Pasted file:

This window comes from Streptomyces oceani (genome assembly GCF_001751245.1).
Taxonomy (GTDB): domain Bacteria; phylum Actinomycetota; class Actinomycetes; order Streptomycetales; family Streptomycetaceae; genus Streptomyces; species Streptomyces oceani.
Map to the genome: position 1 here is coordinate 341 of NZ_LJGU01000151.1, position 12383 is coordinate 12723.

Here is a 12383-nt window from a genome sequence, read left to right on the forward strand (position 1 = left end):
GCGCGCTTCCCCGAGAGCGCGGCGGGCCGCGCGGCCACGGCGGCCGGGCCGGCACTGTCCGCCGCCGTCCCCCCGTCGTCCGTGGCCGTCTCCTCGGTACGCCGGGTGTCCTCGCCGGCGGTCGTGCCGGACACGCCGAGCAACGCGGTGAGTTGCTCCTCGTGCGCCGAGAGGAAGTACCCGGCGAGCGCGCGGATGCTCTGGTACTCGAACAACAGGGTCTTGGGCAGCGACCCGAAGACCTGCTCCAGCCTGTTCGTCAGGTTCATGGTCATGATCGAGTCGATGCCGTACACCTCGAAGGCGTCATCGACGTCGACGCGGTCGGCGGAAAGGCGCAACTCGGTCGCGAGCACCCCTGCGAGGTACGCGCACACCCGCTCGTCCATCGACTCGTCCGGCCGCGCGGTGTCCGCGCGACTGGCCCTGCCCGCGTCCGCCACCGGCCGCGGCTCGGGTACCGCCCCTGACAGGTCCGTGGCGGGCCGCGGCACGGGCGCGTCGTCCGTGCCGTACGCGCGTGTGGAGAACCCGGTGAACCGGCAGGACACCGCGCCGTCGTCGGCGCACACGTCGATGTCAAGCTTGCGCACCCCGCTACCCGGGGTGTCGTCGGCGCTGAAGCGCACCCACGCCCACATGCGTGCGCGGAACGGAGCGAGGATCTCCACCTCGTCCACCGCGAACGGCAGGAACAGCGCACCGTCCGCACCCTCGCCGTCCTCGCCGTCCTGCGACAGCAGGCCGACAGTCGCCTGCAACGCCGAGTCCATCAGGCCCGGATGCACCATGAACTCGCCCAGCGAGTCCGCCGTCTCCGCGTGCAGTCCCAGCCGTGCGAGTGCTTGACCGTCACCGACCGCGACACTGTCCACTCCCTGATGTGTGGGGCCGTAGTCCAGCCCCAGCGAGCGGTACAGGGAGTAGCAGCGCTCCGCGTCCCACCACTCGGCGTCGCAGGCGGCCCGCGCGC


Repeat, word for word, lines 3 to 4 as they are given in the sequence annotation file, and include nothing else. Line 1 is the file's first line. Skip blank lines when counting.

Map to the genome: position 1 here is coordinate 341 of NZ_LJGU01000151.1, position 12383 is coordinate 12723.

Here is a 12383-nt window from a genome sequence, read left to right on the forward strand (position 1 = left end):